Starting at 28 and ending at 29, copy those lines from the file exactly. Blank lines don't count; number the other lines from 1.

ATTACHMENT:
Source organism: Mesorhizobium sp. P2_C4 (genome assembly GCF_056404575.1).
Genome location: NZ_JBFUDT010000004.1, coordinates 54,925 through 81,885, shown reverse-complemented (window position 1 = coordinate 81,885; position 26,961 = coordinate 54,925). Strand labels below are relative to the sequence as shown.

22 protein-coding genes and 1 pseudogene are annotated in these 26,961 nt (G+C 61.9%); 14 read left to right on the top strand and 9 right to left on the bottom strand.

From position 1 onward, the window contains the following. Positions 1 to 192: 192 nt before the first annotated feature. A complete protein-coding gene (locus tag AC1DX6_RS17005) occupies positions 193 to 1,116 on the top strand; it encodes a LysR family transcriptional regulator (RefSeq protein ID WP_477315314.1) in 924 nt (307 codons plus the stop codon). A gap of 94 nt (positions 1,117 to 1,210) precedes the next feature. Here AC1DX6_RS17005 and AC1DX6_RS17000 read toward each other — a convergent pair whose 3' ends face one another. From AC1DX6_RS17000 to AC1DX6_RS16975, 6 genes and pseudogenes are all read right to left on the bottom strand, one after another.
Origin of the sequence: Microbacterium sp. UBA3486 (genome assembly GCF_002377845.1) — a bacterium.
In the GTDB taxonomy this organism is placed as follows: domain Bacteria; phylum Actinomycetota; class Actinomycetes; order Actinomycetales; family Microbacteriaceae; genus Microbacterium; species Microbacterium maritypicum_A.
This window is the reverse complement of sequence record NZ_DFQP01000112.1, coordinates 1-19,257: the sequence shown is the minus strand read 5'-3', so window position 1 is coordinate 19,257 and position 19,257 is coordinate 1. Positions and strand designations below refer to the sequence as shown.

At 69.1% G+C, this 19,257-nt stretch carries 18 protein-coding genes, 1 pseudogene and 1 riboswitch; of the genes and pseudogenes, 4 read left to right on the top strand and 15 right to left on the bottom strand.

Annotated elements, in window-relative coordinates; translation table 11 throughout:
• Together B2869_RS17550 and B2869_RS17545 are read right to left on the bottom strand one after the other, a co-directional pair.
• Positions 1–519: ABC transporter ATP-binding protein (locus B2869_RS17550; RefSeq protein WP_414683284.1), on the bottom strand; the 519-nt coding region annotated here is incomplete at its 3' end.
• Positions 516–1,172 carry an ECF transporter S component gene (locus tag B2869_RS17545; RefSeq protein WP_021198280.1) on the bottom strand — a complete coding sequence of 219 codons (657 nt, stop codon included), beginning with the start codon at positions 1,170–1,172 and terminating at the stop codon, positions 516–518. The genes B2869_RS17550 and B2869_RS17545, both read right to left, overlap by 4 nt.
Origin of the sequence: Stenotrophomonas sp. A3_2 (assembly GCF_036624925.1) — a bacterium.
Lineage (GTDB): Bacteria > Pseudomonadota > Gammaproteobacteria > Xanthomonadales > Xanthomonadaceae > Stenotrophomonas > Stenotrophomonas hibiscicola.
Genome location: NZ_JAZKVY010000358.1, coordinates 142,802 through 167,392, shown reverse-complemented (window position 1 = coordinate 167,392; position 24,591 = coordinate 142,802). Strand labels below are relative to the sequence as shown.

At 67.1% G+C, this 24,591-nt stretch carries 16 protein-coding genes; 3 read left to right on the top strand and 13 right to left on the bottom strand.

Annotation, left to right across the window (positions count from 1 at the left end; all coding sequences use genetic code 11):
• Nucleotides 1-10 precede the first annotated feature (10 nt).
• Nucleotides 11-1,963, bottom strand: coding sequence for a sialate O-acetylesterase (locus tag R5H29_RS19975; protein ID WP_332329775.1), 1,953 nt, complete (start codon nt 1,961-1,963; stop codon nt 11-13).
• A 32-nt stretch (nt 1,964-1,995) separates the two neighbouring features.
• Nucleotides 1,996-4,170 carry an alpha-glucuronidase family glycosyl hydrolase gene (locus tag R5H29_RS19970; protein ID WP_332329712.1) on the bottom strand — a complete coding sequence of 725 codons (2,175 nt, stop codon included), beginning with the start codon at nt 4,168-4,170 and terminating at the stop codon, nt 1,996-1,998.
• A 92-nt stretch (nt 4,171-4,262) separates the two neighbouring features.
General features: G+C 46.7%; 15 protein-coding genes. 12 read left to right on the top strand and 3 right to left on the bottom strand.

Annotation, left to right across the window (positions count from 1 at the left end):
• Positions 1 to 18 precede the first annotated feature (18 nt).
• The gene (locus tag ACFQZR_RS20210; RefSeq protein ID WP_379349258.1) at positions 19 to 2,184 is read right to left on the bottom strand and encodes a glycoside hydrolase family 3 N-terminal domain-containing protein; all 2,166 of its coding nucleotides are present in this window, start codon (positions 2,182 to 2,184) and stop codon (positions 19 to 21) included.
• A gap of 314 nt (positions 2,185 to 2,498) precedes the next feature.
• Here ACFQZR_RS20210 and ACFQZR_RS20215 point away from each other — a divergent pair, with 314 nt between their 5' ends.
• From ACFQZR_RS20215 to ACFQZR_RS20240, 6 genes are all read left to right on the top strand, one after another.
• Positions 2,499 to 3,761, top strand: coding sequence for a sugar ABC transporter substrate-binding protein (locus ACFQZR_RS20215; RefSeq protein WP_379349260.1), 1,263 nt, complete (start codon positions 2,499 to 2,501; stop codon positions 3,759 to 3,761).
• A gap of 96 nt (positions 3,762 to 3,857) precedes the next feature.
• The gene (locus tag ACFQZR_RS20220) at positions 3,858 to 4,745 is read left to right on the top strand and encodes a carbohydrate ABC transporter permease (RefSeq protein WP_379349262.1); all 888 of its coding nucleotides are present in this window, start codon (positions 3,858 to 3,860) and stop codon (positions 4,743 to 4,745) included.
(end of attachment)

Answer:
• Here ACFQZR_RS20210 and ACFQZR_RS20215 point away from each other — a divergent pair, with 314 nt between their 5' ends.
• From ACFQZR_RS20215 to ACFQZR_RS20240, 6 genes are all read left to right on the top strand, one after another.